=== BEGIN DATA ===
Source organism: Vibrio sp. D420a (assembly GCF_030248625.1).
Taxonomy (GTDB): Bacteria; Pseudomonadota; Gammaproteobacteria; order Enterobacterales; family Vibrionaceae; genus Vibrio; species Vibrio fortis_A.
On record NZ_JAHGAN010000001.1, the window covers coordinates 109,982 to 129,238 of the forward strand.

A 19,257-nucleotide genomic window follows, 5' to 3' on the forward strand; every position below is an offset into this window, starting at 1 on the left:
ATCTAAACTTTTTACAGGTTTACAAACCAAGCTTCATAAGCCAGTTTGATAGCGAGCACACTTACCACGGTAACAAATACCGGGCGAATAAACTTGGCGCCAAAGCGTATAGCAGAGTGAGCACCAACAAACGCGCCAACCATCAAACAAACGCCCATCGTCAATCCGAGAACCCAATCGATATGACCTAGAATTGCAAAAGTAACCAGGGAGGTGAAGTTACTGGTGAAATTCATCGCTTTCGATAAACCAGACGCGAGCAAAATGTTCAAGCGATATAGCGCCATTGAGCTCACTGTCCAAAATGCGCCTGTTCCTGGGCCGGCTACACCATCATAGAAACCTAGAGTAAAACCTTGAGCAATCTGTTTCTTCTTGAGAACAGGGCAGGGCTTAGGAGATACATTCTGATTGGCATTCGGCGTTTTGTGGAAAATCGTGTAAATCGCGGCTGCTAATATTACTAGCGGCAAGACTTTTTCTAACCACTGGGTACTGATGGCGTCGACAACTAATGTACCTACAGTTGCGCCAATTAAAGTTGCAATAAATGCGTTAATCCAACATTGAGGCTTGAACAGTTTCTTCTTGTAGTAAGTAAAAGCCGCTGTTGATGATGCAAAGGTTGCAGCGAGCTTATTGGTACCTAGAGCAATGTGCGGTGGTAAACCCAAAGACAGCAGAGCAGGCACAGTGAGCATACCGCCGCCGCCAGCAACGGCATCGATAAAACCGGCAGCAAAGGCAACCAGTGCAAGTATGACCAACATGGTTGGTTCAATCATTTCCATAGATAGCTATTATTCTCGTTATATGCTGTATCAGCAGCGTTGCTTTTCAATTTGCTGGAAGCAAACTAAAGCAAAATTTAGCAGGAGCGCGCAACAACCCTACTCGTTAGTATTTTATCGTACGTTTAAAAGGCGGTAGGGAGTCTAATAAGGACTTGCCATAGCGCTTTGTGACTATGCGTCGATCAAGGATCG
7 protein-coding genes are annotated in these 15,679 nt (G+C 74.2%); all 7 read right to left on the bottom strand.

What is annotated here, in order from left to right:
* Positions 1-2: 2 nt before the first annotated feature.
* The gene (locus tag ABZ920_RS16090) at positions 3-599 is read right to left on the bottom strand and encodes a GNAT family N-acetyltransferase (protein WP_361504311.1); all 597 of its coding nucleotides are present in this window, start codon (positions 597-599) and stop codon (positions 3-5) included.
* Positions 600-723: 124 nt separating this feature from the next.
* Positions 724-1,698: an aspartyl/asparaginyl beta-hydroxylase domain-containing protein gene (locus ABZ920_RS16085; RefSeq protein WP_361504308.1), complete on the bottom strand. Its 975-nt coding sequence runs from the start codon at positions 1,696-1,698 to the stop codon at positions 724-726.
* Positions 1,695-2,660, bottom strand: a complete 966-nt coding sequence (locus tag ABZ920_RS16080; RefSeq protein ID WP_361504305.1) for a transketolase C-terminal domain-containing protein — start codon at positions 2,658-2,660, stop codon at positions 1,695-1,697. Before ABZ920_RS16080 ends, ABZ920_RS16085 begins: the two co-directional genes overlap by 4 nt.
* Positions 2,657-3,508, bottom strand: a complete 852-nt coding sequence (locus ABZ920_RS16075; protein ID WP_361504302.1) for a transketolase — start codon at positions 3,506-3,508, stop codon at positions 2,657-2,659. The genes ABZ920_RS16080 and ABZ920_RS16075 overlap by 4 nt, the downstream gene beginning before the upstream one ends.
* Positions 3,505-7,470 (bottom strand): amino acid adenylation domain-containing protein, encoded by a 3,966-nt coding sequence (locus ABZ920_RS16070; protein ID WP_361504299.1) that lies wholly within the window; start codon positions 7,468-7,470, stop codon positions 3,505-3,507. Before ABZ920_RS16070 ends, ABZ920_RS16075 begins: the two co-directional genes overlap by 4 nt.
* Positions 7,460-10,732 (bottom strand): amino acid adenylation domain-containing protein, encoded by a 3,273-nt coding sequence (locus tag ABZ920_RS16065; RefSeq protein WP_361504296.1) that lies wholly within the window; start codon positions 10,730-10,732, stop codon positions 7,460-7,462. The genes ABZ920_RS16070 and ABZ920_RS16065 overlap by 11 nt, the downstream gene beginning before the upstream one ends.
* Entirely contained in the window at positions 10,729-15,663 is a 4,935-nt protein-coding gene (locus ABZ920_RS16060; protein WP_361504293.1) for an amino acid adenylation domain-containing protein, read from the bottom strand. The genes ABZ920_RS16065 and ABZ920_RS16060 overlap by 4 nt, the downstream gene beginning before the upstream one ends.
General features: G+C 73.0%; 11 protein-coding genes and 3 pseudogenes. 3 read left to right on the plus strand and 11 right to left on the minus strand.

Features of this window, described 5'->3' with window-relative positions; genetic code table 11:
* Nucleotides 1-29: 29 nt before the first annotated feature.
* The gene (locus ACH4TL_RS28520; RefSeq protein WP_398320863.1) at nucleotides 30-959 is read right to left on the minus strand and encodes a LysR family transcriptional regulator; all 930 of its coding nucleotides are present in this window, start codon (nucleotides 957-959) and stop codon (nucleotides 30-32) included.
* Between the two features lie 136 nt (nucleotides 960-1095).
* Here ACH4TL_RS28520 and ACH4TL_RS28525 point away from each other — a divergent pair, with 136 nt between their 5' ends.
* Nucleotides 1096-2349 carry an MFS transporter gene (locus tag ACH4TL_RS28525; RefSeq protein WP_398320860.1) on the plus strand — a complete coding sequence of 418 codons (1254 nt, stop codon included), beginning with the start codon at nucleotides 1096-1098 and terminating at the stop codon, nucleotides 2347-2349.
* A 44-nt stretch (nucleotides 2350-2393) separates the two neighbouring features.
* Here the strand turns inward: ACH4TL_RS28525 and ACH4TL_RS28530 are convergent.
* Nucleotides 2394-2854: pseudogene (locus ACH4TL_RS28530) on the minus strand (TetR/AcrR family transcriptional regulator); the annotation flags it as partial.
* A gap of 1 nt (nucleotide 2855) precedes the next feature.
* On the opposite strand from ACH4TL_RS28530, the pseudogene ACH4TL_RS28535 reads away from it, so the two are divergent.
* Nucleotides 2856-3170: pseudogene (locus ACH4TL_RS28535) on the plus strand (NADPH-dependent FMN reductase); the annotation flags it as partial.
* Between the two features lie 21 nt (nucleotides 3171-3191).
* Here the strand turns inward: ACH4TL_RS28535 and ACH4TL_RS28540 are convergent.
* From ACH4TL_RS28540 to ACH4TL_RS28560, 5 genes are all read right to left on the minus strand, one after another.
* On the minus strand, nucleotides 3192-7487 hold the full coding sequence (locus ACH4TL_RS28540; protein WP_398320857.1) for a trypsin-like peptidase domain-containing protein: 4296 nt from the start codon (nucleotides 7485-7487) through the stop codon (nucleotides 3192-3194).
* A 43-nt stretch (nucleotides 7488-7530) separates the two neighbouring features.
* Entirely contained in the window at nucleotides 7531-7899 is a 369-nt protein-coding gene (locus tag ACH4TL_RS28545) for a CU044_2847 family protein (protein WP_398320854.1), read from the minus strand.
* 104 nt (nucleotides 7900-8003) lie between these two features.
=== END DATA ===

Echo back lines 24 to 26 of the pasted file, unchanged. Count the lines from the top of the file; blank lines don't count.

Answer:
* A 44-nt stretch (nucleotides 2350-2393) separates the two neighbouring features.
* Here the strand turns inward: ACH4TL_RS28525 and ACH4TL_RS28530 are convergent.
* Nucleotides 2394-2854: pseudogene (locus ACH4TL_RS28530) on the minus strand (TetR/AcrR family transcriptional regulator); the annotation flags it as partial.